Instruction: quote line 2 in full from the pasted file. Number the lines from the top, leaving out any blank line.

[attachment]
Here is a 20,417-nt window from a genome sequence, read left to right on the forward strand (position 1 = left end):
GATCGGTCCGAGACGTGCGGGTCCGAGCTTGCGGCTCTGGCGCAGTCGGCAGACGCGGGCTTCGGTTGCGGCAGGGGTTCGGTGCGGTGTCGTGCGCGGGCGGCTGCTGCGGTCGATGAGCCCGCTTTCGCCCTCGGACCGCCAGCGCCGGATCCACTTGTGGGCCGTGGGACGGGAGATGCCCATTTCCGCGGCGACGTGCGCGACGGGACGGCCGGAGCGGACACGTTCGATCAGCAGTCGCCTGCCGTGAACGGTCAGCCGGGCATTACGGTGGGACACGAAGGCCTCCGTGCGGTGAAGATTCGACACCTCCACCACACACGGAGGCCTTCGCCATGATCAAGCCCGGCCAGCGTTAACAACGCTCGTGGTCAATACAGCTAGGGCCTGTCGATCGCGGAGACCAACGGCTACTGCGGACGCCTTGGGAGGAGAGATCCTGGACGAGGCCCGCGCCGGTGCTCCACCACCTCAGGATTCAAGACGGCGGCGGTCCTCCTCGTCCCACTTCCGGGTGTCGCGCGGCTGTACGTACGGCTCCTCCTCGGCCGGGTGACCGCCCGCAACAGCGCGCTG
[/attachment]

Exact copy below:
GATCGGTCCGAGACGTGCGGGTCCGAGCTTGCGGCTCTGGCGCAGTCGGCAGACGCGGGCTTCGGTTGCGGCAGGGGTTCGGTGCGGTGTCGTGCGCGGGCGGCTGCTGCGGTCGATGAGCCCGCTTTCGCCCTCGGACCGCCAGCGCCGGATCCACTTGTGGGCCGTGGGACGGGAGATGCCCATTTCCGCGGCGACGTGCGCGACGGGACGGCCGGAGCGGACACGTTCGATCAGCAGTCGCCTGCCGTGAACGGTCAGCCGGGCATTACGGTGGGACACGAAGGCCTCCGTGCGGTGAAGATTCGACACCTCCACCACACACGGAGGCCTTCGCCATGATCAAGCCCGGCCAGCGTTAACAACGCTCGTGGTCAATACAGCTAGGGCCTGTCGATCGCGGAGACCAACGGCTACTGCGGACGCCTTGGGAGGAGAGATCCTGGACGAGGCCCGCGCCGGTGCTCCACCACCTCAGGATTCAAGACGGCGGCGGTCCTCCTCGTCCCACTTCCGGGTGTCGCGCGGCTGTACGTACGGCTCCTCCTCGGCCGGGTGACCGCCCGCAACAGCGCGCTG